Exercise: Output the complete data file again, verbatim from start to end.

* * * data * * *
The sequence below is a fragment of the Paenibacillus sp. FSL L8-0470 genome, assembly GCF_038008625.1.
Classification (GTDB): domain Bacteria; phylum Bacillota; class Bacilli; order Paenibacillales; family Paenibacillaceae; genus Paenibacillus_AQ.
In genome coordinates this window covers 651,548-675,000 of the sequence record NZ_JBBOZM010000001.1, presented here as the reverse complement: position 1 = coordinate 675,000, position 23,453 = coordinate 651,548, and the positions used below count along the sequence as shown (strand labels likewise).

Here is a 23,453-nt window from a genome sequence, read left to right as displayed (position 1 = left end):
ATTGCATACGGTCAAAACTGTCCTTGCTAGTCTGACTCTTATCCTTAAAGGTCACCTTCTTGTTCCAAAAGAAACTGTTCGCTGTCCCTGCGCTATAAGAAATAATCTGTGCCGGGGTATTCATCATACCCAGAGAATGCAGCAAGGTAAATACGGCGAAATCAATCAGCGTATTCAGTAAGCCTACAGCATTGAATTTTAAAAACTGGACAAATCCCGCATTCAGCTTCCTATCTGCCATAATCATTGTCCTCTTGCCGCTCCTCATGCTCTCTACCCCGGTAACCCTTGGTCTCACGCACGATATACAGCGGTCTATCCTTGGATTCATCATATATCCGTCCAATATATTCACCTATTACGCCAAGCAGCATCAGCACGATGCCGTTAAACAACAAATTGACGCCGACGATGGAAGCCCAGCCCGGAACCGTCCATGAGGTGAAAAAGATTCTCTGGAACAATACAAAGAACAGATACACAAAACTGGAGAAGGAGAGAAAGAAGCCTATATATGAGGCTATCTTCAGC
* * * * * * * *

The sequence below is a fragment of the Paenibacillus sp. FSL L8-0470 genome, assembly GCF_038008625.1.
Classification (GTDB): domain Bacteria; phylum Bacillota; class Bacilli; order Paenibacillales; family Paenibacillaceae; genus Paenibacillus_AQ.
In genome coordinates this window covers 651,548-675,000 of the sequence record NZ_JBBOZM010000001.1, presented here as the reverse complement: position 1 = coordinate 675,000, position 23,453 = coordinate 651,548, and the positions used below count along the sequence as shown (strand labels likewise).

Here is a 23,453-nt window from a genome sequence, read left to right as displayed (position 1 = left end):
ATTGCATACGGTCAAAACTGTCCTTGCTAGTCTGACTCTTATCCTTAAAGGTCACCTTCTTGTTCCAAAAGAAACTGTTCGCTGTCCCTGCGCTATAAGAAATAATCTGTGCCGGGGTATTCATCATACCCAGAGAATGCAGCAAGGTAAATACGGCGAAATCAATCAGCGTATTCAGTAAGCCTACAGCATTGAATTTTAAAAACTGGACAAATCCCGCATTCAGCTTCCTATCTGCCATAATCATTGTCCTCTTGCCGCTCCTCATGCTCTCTACCCCGGTAACCCTTGGTCTCACGCACGATATACAGCGGTCTATCCTTGGATTCATCATATATCCGTCCAATATATTCACCTATTACGCCAAGCAGCATCAGCACGATGCCGTTAAACAACAAATTGACGCCGACGATGGAAGCCCAGCCCGGAACCGTCCATGAGGTGAAAAAGATTCTCTGGAACAATACAAAGAACAGATACACAAAACTGGAGAAGGAGAGAAAGAAGCCTATATATGAGGCTATCTTCAGC